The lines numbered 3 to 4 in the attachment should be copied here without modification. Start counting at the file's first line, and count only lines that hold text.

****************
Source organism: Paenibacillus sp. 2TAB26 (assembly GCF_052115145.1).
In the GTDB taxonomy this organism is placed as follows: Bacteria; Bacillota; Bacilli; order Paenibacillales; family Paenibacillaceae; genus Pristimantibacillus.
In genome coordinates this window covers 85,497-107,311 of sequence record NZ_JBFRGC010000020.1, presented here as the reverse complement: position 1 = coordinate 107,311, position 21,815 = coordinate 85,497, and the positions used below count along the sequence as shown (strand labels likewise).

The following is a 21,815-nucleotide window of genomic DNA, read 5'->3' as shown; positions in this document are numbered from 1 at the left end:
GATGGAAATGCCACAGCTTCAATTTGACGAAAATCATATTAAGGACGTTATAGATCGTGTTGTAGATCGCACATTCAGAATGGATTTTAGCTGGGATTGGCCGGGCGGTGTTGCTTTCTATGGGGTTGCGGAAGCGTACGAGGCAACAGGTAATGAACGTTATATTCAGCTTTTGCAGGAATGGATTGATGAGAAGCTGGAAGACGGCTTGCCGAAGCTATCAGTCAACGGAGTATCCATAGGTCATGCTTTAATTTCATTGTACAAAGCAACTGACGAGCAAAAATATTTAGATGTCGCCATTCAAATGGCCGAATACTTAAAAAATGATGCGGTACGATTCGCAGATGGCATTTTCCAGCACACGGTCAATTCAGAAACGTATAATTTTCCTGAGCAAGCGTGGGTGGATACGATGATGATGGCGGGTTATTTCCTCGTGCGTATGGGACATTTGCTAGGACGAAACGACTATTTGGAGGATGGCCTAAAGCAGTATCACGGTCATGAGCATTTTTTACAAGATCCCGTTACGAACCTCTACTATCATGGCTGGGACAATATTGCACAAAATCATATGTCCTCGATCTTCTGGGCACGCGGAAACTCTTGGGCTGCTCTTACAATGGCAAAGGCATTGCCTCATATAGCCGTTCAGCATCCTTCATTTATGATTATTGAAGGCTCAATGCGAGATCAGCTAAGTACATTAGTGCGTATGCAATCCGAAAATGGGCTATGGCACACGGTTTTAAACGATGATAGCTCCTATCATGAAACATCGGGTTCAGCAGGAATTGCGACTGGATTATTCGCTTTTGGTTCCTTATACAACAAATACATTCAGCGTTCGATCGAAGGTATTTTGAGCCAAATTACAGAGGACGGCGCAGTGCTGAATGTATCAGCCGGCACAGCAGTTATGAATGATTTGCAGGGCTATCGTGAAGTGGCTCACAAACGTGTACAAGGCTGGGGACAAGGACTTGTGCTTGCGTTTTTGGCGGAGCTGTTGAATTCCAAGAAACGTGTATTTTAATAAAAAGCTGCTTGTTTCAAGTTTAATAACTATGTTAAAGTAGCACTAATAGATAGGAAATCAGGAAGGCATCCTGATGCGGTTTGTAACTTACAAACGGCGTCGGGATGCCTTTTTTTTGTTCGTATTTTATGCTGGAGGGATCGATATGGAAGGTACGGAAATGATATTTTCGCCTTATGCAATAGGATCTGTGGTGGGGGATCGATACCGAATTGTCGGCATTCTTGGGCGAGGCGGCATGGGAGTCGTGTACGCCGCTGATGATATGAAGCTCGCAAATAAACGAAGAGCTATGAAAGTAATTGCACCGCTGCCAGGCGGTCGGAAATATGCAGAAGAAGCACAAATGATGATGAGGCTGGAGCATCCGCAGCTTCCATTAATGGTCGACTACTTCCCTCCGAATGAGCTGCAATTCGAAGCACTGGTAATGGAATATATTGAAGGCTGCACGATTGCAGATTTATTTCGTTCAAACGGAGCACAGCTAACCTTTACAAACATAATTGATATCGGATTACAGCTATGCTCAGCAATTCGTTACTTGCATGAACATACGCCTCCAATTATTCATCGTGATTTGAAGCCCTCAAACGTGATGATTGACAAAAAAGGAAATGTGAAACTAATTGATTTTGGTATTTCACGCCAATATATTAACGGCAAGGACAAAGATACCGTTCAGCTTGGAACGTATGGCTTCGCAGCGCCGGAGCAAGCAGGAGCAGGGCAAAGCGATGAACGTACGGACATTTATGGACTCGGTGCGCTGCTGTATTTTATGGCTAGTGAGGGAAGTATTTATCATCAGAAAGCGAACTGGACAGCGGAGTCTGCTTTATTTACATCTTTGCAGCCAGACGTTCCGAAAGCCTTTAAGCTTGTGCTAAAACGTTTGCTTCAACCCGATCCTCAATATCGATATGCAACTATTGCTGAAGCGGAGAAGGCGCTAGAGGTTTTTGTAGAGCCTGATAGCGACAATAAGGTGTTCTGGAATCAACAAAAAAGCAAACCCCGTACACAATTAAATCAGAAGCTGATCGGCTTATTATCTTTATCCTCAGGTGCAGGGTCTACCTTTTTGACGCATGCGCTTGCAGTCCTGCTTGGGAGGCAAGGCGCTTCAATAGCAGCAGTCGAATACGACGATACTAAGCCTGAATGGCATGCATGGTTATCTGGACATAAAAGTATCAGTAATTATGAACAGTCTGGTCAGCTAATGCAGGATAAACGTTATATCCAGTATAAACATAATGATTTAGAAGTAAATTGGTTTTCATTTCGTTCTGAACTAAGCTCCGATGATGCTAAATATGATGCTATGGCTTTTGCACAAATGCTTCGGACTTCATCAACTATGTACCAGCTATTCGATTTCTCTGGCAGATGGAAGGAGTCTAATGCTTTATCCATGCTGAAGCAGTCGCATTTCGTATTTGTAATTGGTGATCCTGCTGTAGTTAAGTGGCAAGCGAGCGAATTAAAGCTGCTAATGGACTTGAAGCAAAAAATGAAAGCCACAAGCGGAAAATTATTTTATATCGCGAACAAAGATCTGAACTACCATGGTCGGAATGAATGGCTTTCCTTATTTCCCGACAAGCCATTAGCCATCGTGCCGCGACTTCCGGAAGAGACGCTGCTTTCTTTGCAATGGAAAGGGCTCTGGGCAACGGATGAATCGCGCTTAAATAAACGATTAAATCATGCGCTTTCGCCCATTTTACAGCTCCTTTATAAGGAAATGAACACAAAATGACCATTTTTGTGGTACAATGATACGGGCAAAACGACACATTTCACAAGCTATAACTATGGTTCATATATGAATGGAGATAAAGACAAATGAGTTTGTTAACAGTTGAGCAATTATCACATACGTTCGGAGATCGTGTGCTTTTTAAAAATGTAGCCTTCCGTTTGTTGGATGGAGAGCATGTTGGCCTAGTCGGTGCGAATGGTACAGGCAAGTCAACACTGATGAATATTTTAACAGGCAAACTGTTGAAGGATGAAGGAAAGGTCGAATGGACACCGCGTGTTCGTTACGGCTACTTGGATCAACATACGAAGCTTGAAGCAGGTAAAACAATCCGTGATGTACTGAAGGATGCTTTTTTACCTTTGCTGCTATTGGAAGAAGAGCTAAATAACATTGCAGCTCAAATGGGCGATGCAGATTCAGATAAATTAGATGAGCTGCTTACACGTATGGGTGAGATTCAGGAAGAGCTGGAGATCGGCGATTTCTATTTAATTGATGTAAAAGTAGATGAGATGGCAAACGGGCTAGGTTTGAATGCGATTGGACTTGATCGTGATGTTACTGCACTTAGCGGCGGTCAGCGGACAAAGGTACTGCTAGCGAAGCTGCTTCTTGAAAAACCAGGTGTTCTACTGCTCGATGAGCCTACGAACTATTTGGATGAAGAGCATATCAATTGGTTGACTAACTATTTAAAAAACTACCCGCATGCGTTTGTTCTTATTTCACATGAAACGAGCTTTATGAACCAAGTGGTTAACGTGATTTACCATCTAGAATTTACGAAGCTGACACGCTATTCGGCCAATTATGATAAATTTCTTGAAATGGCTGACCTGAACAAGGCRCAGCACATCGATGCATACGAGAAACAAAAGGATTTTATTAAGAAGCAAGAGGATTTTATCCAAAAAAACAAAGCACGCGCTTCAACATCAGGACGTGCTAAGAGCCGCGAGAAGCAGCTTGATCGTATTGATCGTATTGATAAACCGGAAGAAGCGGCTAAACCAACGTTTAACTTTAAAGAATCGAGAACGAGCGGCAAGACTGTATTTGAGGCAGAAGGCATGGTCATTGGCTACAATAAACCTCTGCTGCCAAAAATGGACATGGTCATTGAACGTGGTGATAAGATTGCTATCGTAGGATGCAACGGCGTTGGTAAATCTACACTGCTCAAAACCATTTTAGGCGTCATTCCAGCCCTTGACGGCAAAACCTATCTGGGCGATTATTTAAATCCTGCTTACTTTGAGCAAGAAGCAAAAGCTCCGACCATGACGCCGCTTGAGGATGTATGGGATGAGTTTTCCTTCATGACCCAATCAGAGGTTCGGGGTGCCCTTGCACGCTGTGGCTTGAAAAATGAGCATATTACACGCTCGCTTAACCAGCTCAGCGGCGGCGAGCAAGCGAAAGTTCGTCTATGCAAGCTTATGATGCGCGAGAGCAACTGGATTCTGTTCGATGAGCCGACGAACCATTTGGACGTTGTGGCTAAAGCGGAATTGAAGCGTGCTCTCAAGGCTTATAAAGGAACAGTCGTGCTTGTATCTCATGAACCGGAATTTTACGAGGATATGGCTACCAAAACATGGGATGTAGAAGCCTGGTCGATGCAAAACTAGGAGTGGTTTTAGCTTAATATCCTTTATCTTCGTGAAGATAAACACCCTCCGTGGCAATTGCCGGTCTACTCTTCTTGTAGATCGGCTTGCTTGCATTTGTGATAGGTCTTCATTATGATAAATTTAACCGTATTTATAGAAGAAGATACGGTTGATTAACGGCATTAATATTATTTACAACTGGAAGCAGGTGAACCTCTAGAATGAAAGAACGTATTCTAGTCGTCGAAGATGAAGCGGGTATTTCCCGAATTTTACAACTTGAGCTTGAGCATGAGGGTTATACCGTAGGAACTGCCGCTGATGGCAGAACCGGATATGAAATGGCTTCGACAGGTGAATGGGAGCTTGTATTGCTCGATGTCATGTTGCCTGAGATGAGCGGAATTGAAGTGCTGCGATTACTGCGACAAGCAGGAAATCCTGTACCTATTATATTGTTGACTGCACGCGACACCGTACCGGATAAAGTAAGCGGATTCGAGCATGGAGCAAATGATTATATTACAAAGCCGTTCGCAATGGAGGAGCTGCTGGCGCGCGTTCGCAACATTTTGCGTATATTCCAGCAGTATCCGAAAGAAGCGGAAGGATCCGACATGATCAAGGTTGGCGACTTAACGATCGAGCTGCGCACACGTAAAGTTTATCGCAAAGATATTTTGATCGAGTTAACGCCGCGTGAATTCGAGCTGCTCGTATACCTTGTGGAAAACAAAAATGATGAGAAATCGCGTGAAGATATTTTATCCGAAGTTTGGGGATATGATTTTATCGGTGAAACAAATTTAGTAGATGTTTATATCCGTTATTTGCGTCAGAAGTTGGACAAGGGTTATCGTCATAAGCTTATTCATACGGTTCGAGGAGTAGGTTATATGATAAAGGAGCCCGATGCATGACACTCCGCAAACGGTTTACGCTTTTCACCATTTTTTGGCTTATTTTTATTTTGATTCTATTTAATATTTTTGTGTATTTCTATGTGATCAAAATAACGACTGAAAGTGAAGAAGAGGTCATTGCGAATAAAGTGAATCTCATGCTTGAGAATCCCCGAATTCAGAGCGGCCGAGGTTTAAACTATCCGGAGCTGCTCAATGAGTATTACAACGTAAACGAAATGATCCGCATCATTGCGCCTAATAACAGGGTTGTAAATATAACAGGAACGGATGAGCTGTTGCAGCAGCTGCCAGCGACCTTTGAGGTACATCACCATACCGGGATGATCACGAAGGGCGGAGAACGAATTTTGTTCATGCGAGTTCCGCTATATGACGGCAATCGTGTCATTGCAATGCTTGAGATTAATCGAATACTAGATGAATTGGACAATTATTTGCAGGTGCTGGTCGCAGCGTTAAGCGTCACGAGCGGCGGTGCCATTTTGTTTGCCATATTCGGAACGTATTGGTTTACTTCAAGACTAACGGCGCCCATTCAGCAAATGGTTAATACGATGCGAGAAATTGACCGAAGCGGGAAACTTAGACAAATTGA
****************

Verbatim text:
In genome coordinates this window covers 85,497-107,311 of sequence record NZ_JBFRGC010000020.1, presented here as the reverse complement: position 1 = coordinate 107,311, position 21,815 = coordinate 85,497, and the positions used below count along the sequence as shown (strand labels likewise).

The following is a 21,815-nucleotide window of genomic DNA, read 5'->3' as shown; positions in this document are numbered from 1 at the left end: